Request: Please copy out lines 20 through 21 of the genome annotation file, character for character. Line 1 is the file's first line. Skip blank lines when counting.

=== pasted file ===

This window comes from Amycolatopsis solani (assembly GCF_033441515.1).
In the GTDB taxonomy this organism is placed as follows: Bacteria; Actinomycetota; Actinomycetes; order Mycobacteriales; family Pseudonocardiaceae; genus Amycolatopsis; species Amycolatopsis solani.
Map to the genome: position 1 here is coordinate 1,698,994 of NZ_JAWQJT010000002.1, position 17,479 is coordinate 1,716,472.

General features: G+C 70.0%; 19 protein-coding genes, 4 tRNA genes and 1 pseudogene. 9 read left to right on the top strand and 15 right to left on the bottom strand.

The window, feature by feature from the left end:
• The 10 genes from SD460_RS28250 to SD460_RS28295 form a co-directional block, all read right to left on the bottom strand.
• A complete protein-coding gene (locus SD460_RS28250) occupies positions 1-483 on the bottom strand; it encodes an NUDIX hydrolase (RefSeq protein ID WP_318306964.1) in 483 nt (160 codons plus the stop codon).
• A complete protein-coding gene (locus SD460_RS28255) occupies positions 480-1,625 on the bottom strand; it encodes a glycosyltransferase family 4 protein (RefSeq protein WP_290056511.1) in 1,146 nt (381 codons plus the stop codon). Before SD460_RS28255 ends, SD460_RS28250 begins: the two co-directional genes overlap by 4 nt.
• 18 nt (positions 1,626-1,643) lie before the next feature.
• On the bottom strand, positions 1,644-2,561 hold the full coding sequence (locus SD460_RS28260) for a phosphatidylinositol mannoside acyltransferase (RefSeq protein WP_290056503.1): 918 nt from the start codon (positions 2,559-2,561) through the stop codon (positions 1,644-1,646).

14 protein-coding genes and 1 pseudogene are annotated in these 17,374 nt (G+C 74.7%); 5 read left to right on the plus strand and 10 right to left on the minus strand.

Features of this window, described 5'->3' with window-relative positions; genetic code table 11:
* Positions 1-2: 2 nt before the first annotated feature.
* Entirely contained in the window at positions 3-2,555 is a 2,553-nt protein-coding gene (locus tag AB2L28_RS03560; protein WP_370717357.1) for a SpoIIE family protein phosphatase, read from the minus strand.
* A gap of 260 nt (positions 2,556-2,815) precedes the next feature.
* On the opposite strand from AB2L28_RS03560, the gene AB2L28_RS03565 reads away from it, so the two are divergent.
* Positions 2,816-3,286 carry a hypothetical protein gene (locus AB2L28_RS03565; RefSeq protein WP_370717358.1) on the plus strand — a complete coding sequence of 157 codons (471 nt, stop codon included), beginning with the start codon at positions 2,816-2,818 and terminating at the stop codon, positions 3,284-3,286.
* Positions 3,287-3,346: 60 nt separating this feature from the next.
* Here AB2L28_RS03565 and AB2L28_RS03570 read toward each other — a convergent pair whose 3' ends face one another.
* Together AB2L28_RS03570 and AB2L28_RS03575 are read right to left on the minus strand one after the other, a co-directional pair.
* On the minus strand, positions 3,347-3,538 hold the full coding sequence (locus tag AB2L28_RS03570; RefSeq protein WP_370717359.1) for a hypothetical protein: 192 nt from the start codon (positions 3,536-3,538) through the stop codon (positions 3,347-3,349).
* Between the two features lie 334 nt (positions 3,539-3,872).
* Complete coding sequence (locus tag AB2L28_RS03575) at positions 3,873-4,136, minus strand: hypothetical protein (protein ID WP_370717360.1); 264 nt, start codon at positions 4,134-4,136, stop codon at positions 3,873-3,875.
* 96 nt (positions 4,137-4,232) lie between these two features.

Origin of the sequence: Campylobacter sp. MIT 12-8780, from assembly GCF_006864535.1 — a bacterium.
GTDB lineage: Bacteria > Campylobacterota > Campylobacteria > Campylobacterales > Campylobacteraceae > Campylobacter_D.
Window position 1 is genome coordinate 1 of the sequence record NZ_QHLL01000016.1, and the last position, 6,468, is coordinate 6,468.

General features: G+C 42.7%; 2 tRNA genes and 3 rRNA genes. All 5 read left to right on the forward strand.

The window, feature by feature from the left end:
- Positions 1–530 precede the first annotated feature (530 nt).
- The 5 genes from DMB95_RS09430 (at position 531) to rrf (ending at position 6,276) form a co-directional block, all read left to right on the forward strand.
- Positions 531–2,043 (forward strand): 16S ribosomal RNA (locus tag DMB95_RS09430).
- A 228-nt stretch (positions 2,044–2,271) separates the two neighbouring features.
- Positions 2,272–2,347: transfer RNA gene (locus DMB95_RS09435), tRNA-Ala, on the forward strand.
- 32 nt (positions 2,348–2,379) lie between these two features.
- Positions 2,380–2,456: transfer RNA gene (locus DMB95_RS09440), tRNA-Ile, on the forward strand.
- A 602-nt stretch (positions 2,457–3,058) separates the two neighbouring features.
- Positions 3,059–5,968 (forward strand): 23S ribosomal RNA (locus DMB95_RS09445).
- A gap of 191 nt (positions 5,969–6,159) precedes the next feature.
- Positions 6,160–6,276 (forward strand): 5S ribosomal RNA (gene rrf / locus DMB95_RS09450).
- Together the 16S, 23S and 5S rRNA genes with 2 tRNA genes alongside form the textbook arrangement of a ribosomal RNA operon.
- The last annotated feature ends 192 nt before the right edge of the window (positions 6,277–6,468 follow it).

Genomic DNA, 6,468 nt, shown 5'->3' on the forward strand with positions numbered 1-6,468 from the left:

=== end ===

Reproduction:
* Together AB2L28_RS03570 and AB2L28_RS03575 are read right to left on the minus strand one after the other, a co-directional pair.
* On the minus strand, positions 3,347-3,538 hold the full coding sequence (locus tag AB2L28_RS03570; RefSeq protein WP_370717359.1) for a hypothetical protein: 192 nt from the start codon (positions 3,536-3,538) through the stop codon (positions 3,347-3,349).